The Secret of High Eldersham, first published in 1931,was the second book that John Rhode (or, to be precise, Cecil John Street) wrote under the name Miles Burton. The first,was a thriller, and this book too is more of a thriller than a detective story. However,it is significant because it introduces Desmond Merrion, the clean-cut hero who went on to feature in dozens of Burton's books, including a post-war story, Heir to Lucifer, which I featured in this column recently..
The author was a great pub-goer, and it's typical of him that the first scene is devoted to a discussion about a publican's wish to move from one pub to another. How this bears on the plot becomes evident much later. After this preamble, the action moves forward five years, and the man who takes over from him as landlord of a pub in the remote East Anglian village of High Eldersham is found to have been murdered.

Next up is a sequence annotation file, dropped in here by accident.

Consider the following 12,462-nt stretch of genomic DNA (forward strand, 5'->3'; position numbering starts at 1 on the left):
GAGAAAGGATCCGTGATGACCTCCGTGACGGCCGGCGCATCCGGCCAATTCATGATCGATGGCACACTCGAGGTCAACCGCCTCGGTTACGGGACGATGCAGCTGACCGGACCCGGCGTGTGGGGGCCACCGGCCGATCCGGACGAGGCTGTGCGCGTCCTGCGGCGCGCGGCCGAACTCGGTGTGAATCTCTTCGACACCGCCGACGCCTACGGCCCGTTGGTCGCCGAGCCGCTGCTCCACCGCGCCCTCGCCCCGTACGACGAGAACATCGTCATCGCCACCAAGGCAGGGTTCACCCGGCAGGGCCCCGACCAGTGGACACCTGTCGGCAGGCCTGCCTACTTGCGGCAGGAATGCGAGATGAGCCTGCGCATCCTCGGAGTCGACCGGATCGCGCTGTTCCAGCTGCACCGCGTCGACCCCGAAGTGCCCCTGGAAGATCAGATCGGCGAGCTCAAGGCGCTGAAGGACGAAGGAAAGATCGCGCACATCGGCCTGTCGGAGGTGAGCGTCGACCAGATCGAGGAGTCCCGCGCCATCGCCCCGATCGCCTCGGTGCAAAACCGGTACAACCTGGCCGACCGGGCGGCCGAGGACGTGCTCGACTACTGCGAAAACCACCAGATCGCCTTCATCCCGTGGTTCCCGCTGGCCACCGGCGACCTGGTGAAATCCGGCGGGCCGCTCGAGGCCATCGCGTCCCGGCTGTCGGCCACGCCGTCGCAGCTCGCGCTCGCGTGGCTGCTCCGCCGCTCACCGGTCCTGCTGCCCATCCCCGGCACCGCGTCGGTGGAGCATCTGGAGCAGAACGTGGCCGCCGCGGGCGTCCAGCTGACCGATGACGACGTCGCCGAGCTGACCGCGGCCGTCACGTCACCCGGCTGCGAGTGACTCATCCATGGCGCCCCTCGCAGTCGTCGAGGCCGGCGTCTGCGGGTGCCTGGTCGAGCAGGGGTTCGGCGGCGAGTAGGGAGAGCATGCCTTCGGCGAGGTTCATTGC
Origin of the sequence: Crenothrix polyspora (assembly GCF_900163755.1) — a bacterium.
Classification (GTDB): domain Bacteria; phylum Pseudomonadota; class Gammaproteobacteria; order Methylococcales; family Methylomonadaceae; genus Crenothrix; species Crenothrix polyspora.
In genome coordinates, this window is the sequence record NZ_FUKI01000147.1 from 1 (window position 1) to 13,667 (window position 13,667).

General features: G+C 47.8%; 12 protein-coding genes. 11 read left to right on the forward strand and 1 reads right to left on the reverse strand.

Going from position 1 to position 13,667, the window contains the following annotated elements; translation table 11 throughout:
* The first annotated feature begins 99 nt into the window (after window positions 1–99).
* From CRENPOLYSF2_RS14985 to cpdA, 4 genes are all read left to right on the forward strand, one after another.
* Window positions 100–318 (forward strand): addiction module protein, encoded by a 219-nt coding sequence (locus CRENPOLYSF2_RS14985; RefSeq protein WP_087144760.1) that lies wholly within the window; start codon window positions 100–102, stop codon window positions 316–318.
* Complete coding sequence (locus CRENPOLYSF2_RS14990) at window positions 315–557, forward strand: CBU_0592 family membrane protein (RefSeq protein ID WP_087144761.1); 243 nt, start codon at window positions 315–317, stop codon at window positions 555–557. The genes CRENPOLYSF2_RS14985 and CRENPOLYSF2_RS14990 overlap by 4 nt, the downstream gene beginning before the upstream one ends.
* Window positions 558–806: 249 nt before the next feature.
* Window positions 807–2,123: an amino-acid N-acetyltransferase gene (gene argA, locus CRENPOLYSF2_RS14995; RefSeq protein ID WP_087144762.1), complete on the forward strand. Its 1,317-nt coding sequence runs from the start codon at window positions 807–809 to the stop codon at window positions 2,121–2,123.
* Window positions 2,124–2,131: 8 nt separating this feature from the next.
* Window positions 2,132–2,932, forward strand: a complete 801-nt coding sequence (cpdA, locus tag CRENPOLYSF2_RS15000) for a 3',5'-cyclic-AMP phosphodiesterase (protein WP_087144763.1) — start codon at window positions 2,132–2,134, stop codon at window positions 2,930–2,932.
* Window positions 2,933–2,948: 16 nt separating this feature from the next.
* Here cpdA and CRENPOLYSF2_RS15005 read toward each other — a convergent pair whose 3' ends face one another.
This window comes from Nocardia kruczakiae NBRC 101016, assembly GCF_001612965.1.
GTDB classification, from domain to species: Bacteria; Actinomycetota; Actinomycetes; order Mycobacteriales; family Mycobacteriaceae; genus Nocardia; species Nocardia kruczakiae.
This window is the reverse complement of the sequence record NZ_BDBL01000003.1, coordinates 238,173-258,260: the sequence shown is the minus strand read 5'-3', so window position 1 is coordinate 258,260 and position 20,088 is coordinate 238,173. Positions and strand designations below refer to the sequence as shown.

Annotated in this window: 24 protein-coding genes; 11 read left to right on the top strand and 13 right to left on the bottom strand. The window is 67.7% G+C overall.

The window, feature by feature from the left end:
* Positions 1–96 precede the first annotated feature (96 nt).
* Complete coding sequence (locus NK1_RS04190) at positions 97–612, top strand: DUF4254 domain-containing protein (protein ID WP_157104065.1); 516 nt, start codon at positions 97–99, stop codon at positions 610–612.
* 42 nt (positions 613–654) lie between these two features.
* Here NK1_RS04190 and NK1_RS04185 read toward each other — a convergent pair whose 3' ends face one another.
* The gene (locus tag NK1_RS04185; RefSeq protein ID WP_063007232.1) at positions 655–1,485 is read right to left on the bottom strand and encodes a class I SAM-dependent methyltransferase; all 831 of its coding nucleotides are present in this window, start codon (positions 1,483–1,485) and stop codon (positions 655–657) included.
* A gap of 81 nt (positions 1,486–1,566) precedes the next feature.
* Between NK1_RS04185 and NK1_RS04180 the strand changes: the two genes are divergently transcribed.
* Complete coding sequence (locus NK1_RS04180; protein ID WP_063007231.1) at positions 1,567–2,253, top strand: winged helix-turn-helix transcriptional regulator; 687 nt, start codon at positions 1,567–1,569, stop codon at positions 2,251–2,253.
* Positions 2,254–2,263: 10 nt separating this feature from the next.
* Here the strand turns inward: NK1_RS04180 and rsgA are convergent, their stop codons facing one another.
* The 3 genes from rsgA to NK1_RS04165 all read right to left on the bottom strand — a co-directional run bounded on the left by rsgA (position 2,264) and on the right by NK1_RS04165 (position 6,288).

At first, it appears that the identity of the culprit is obvious, but the individual in question appears to have a cast-iron alibi. Well, we know about alibis in Golden Age stories, don't we? However, this isn't one of those railway timetable stories of the kind associated with Freeman Wills Crofts, and soon the plot thickens. The police are out of their depth, and Merrion lends a hand. He also takes an interest in Mavis, daughter of the local squire...
This book is very highly rated by Barzun and Taylor, those great American experts in Golden Age fiction, and I'm glad finally to have got round to reading it. For me, the particular appeal of the book lies in the rather spooky setting - East Anglia is a fascinating part of the country that has often featured in fine crime novels. It's also somewhere I'd like to revisit before long.
I've read a lot of the John Rhode books but so far none of Street's Miles Burton books. I really must do something about this.
Martin, this was one of the first Miles Burton titles I read, and I enjoyed it immensely. For my own tastes, I find the Desmond Merrion books more interesting than the Dr. Priestley ones, though I do enjoy Rhode as well.
Thanks for these comments. I certainly feel tempted to read more Miles Burton soon.
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